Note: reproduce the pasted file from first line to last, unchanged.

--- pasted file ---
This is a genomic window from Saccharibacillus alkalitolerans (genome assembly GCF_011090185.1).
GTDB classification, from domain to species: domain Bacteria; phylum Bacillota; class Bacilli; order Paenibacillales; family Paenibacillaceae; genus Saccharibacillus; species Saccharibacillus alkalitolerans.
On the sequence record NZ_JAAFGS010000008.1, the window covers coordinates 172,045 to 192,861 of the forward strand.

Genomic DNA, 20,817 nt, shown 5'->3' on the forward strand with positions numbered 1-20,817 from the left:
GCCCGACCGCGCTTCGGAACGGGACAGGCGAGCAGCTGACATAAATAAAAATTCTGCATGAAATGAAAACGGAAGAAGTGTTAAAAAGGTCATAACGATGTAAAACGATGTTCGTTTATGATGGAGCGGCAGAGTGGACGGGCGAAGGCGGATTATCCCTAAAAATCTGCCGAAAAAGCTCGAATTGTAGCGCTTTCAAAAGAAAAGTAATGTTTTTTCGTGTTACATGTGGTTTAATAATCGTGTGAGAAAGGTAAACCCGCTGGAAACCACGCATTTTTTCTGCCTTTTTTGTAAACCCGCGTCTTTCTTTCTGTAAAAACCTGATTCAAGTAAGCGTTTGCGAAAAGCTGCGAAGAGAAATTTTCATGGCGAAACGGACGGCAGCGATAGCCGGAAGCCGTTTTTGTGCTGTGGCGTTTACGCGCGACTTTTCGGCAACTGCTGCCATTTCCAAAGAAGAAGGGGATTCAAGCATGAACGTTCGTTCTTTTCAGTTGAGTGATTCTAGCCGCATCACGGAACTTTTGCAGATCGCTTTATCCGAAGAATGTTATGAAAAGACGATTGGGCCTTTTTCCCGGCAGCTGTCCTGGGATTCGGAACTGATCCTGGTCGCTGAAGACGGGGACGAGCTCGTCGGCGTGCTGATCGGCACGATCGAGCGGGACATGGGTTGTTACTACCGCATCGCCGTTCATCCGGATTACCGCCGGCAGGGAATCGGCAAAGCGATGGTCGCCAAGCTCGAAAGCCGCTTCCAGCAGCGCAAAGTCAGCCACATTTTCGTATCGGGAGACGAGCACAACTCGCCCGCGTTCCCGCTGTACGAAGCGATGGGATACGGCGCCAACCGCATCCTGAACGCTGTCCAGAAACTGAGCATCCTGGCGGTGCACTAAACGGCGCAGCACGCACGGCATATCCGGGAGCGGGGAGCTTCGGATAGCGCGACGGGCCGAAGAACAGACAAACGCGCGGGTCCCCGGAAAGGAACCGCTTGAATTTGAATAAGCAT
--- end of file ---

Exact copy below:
This is a genomic window from Saccharibacillus alkalitolerans (genome assembly GCF_011090185.1).
GTDB classification, from domain to species: domain Bacteria; phylum Bacillota; class Bacilli; order Paenibacillales; family Paenibacillaceae; genus Saccharibacillus; species Saccharibacillus alkalitolerans.
On the sequence record NZ_JAAFGS010000008.1, the window covers coordinates 172,045 to 192,861 of the forward strand.

Genomic DNA, 20,817 nt, shown 5'->3' on the forward strand with positions numbered 1-20,817 from the left:
GCCCGACCGCGCTTCGGAACGGGACAGGCGAGCAGCTGACATAAATAAAAATTCTGCATGAAATGAAAACGGAAGAAGTGTTAAAAAGGTCATAACGATGTAAAACGATGTTCGTTTATGATGGAGCGGCAGAGTGGACGGGCGAAGGCGGATTATCCCTAAAAATCTGCCGAAAAAGCTCGAATTGTAGCGCTTTCAAAAGAAAAGTAATGTTTTTTCGTGTTACATGTGGTTTAATAATCGTGTGAGAAAGGTAAACCCGCTGGAAACCACGCATTTTTTCTGCCTTTTTTGTAAACCCGCGTCTTTCTTTCTGTAAAAACCTGATTCAAGTAAGCGTTTGCGAAAAGCTGCGAAGAGAAATTTTCATGGCGAAACGGACGGCAGCGATAGCCGGAAGCCGTTTTTGTGCTGTGGCGTTTACGCGCGACTTTTCGGCAACTGCTGCCATTTCCAAAGAAGAAGGGGATTCAAGCATGAACGTTCGTTCTTTTCAGTTGAGTGATTCTAGCCGCATCACGGAACTTTTGCAGATCGCTTTATCCGAAGAATGTTATGAAAAGACGATTGGGCCTTTTTCCCGGCAGCTGTCCTGGGATTCGGAACTGATCCTGGTCGCTGAAGACGGGGACGAGCTCGTCGGCGTGCTGATCGGCACGATCGAGCGGGACATGGGTTGTTACTACCGCATCGCCGTTCATCCGGATTACCGCCGGCAGGGAATCGGCAAAGCGATGGTCGCCAAGCTCGAAAGCCGCTTCCAGCAGCGCAAAGTCAGCCACATTTTCGTATCGGGAGACGAGCACAACTCGCCCGCGTTCCCGCTGTACGAAGCGATGGGATACGGCGCCAACCGCATCCTGAACGCTGTCCAGAAACTGAGCATCCTGGCGGTGCACTAAACGGCGCAGCACGCACGGCATATCCGGGAGCGGGGAGCTTCGGATAGCGCGACGGGCCGAAGAACAGACAAACGCGCGGGTCCCCGGAAAGGAACCGCTTGAATTTGAATAAGCAT